Having Fun Trying

We took our 24-year-old daughter to see Frozen, the musical. Honestly, we were hesitant to spend the money on the tickets. We just never know what she will enjoy. If you ask her in advance, she often says “no” to offers to do something fun. Her emotional cues can be flat and hard to read. She uses minimal language to describe what she is thinking. Sometimes we have to go for it, so to speak, and try new things with her. I like this picture of her standing with her brother, Nate. She is smiling. But, in full disclosure, it took several clicks to get one where she was smiling. It seemed more like she was tolerating the experience. Maybe the funniest moment came after the musical ended and we got in the car. Her daddy asked, “Anna, what was your favorite part?” She responded without hesitation and with little emotion, “The end.” Maybe she did like the finale scene or the last song, but there is a chance her favorite part was that the whole musical was over, and she could go home. We don’t know which it was or her exact feelings.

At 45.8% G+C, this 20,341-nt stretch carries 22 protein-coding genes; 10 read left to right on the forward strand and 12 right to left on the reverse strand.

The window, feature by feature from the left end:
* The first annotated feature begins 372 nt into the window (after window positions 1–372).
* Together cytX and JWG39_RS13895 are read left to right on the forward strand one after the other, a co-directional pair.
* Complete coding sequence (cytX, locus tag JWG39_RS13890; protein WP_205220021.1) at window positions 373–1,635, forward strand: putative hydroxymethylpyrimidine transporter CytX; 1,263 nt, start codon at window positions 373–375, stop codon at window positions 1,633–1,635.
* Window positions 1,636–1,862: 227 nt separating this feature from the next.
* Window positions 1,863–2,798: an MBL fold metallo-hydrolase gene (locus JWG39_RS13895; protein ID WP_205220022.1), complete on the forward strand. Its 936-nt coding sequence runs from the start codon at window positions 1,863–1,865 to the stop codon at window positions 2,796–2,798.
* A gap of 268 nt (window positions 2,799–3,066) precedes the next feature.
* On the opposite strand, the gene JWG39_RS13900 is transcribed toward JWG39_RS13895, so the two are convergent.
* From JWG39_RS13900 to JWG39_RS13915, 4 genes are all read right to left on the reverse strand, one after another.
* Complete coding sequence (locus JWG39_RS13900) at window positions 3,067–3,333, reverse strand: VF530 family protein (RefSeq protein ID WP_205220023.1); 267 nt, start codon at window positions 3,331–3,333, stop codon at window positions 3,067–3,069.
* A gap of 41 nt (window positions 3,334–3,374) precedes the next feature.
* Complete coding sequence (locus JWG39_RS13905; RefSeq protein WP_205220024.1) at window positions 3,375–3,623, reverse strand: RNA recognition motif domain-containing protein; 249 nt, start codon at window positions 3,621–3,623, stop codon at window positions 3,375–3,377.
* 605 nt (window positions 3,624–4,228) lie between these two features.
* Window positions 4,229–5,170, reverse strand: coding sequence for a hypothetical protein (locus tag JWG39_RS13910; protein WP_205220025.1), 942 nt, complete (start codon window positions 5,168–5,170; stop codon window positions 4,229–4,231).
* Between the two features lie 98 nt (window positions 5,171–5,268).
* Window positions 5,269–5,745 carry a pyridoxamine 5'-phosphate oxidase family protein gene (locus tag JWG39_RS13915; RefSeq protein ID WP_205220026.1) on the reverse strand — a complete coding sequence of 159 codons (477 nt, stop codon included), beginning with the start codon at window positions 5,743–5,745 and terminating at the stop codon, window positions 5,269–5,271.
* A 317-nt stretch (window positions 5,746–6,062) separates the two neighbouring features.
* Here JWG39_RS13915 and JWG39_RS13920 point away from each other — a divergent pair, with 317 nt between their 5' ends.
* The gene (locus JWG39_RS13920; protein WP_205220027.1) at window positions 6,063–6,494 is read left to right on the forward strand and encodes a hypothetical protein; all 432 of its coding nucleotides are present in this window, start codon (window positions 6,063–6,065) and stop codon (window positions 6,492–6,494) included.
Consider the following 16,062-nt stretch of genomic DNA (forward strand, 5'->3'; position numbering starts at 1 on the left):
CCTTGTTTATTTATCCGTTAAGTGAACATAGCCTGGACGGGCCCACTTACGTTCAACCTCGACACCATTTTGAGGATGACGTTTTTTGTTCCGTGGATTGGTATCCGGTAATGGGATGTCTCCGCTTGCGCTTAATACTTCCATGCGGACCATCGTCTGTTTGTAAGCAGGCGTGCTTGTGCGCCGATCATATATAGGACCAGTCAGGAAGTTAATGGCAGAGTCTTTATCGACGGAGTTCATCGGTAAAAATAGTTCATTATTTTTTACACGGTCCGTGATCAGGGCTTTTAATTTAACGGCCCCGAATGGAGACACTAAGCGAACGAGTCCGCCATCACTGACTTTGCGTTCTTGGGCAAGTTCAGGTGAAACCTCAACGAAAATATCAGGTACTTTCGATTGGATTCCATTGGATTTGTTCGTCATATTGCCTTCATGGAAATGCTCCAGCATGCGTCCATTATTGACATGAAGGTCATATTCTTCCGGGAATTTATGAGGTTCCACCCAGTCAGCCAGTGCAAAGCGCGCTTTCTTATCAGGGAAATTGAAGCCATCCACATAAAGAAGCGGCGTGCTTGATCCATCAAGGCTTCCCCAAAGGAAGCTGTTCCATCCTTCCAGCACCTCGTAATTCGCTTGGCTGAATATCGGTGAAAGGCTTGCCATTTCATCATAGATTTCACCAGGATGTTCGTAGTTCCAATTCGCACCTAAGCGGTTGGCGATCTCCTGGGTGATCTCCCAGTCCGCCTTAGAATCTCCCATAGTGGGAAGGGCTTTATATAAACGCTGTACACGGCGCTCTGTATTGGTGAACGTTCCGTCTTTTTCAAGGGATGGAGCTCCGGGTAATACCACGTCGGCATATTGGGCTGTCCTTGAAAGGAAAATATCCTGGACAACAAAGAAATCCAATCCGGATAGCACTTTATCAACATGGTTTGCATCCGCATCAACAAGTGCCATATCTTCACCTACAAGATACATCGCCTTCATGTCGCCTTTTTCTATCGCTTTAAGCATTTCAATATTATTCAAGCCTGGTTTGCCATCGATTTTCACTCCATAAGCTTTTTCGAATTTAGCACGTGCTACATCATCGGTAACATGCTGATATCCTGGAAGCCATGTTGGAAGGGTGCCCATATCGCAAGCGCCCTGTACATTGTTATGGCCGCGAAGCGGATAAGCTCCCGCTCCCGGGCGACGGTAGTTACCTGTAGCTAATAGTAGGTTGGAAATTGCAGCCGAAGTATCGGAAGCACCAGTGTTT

Here’s what I do know. We had fun taking Anna and arranging the activity, especially for her. The rest of us enjoyed the performance. And we know by her facial expression she enjoyed at least some scenes or parts of the musical. She seemed tired and slightly annoyed a few times, but she chuckled and smiled at other times. There were elements of surprise with different sights and sounds that seemed to delight her temporarily. She also liked the snacks. Just for these few positive reactions, it was all worth it. She will remember going and understands we wanted to take her to something special.

As her mom, I enjoy the treasure hunt for new ideas we can do with her that will bring her joy. Most likely, not all my ideas will be a hit, but that’s O.K. Part of the fun is helping her experience new things, building memories, and watching closely for those smiles that sneak up on her face.